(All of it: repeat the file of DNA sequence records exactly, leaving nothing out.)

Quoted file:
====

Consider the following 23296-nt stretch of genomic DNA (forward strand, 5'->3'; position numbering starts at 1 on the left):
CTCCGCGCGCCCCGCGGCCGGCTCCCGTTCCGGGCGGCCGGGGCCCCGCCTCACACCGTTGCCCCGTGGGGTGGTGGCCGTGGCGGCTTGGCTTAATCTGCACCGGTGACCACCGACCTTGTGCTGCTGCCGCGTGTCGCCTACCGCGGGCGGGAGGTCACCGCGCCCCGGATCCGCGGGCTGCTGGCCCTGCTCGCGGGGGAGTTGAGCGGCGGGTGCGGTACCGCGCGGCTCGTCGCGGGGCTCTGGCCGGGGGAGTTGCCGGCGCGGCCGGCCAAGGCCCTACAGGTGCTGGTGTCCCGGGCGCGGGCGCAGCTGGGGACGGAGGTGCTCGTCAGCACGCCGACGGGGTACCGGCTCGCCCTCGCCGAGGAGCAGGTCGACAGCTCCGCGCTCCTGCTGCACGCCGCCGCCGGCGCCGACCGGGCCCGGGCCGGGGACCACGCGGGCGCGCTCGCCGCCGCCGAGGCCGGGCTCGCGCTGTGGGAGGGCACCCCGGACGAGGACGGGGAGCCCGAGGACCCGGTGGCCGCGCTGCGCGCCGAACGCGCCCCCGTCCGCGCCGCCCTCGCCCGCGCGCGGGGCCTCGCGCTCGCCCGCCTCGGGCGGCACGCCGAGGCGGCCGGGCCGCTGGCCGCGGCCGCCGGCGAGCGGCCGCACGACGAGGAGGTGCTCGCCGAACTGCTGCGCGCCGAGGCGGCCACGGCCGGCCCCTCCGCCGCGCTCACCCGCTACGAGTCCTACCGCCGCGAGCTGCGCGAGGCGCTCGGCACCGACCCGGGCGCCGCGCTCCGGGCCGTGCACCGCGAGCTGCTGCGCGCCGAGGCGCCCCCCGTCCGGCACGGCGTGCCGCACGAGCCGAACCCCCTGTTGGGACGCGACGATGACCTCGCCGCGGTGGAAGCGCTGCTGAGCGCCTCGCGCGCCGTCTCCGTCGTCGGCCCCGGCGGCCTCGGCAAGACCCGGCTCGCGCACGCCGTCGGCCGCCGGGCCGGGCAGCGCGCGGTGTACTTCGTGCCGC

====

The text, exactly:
Consider the following 23296-nt stretch of genomic DNA (forward strand, 5'->3'; position numbering starts at 1 on the left):
CTCCGCGCGCCCCGCGGCCGGCTCCCGTTCCGGGCGGCCGGGGCCCCGCCTCACACCGTTGCCCCGTGGGGTGGTGGCCGTGGCGGCTTGGCTTAATCTGCACCGGTGACCACCGACCTTGTGCTGCTGCCGCGTGTCGCCTACCGCGGGCGGGAGGTCACCGCGCCCCGGATCCGCGGGCTGCTGGCCCTGCTCGCGGGGGAGTTGAGCGGCGGGTGCGGTACCGCGCGGCTCGTCGCGGGGCTCTGGCCGGGGGAGTTGCCGGCGCGGCCGGCCAAGGCCCTACAGGTGCTGGTGTCCCGGGCGCGGGCGCAGCTGGGGACGGAGGTGCTCGTCAGCACGCCGACGGGGTACCGGCTCGCCCTCGCCGAGGAGCAGGTCGACAGCTCCGCGCTCCTGCTGCACGCCGCCGCCGGCGCCGACCGGGCCCGGGCCGGGGACCACGCGGGCGCGCTCGCCGCCGCCGAGGCCGGGCTCGCGCTGTGGGAGGGCACCCCGGACGAGGACGGGGAGCCCGAGGACCCGGTGGCCGCGCTGCGCGCCGAACGCGCCCCCGTCCGCGCCGCCCTCGCCCGCGCGCGGGGCCTCGCGCTCGCCCGCCTCGGGCGGCACGCCGAGGCGGCCGGGCCGCTGGCCGCGGCCGCCGGCGAGCGGCCGCACGACGAGGAGGTGCTCGCCGAACTGCTGCGCGCCGAGGCGGCCACGGCCGGCCCCTCCGCCGCGCTCACCCGCTACGAGTCCTACCGCCGCGAGCTGCGCGAGGCGCTCGGCACCGACCCGGGCGCCGCGCTCCGGGCCGTGCACCGCGAGCTGCTGCGCGCCGAGGCGCCCCCCGTCCGGCACGGCGTGCCGCACGAGCCGAACCCCCTGTTGGGACGCGACGATGACCTCGCCGCGGTGGAAGCGCTGCTGAGCGCCTCGCGCGCCGTCTCCGTCGTCGGCCCCGGCGGCCTCGGCAAGACCCGGCTCGCGCACGCCGTCGGCCGCCGGGCCGGGCAGCGCGCGGTGTACTTCGTGCCGC